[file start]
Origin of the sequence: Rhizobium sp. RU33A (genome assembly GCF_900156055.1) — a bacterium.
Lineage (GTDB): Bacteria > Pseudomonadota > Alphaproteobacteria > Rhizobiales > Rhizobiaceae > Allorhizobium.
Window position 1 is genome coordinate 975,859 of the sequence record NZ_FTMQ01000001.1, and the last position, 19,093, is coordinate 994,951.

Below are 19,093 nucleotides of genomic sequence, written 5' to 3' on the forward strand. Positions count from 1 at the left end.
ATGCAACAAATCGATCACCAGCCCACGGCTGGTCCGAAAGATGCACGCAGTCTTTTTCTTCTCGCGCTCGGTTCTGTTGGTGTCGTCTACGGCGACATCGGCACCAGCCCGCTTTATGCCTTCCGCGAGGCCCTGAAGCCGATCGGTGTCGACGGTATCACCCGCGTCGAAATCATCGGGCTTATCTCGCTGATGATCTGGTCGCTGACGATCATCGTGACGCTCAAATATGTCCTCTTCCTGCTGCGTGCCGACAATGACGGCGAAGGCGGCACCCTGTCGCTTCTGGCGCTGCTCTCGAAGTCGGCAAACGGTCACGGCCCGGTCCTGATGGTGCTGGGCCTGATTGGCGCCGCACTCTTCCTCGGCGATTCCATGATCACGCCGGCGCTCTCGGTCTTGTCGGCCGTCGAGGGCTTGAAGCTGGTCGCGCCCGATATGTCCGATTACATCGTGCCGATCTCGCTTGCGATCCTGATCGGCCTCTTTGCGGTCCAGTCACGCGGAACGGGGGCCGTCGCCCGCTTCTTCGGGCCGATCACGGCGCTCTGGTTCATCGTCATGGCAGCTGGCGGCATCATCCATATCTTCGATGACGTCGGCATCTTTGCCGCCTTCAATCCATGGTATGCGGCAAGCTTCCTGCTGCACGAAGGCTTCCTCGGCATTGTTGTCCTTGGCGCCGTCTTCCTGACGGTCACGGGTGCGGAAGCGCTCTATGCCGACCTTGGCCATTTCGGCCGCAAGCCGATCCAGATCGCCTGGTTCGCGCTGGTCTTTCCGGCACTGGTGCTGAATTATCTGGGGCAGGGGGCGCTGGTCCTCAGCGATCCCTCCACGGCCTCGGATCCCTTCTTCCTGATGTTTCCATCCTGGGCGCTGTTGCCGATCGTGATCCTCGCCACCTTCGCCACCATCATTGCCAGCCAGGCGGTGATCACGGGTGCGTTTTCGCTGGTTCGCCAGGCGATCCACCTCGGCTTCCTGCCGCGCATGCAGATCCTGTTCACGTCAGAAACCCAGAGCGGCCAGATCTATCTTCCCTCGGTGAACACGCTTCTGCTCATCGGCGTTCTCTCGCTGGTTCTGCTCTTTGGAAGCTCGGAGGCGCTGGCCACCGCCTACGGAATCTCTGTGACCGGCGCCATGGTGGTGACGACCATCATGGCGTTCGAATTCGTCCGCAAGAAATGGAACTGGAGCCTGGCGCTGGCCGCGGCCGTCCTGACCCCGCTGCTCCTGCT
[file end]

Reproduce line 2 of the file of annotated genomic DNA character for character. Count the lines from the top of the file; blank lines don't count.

Lineage (GTDB): Bacteria > Pseudomonadota > Alphaproteobacteria > Rhizobiales > Rhizobiaceae > Allorhizobium.